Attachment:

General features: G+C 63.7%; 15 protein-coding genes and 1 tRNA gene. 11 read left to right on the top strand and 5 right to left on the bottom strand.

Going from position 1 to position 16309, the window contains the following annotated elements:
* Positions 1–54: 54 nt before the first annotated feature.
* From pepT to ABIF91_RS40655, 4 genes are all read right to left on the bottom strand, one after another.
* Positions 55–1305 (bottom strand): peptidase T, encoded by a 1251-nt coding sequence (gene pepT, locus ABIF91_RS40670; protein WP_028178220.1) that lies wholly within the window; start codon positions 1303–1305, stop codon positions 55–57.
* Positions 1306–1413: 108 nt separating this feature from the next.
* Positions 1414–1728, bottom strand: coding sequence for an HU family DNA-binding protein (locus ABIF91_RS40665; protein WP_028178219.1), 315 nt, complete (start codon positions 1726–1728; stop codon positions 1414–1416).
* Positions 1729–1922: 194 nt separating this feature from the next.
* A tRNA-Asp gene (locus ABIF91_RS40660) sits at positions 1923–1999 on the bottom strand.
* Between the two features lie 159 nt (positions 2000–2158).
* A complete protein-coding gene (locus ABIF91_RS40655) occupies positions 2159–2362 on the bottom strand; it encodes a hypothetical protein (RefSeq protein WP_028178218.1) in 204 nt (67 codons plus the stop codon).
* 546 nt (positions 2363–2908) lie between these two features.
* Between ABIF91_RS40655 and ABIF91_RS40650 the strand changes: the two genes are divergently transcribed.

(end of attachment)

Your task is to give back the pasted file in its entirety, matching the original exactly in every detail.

General features: G+C 63.7%; 15 protein-coding genes and 1 tRNA gene. 11 read left to right on the top strand and 5 right to left on the bottom strand.

Going from position 1 to position 16309, the window contains the following annotated elements:
* Positions 1–54: 54 nt before the first annotated feature.
* From pepT to ABIF91_RS40655, 4 genes are all read right to left on the bottom strand, one after another.
* Positions 55–1305 (bottom strand): peptidase T, encoded by a 1251-nt coding sequence (gene pepT, locus ABIF91_RS40670; protein WP_028178220.1) that lies wholly within the window; start codon positions 1303–1305, stop codon positions 55–57.
* Positions 1306–1413: 108 nt separating this feature from the next.
* Positions 1414–1728, bottom strand: coding sequence for an HU family DNA-binding protein (locus ABIF91_RS40665; protein WP_028178219.1), 315 nt, complete (start codon positions 1726–1728; stop codon positions 1414–1416).
* Positions 1729–1922: 194 nt separating this feature from the next.
* A tRNA-Asp gene (locus ABIF91_RS40660) sits at positions 1923–1999 on the bottom strand.
* Between the two features lie 159 nt (positions 2000–2158).
* A complete protein-coding gene (locus ABIF91_RS40655) occupies positions 2159–2362 on the bottom strand; it encodes a hypothetical protein (RefSeq protein WP_028178218.1) in 204 nt (67 codons plus the stop codon).
* 546 nt (positions 2363–2908) lie between these two features.
* Between ABIF91_RS40655 and ABIF91_RS40650 the strand changes: the two genes are divergently transcribed.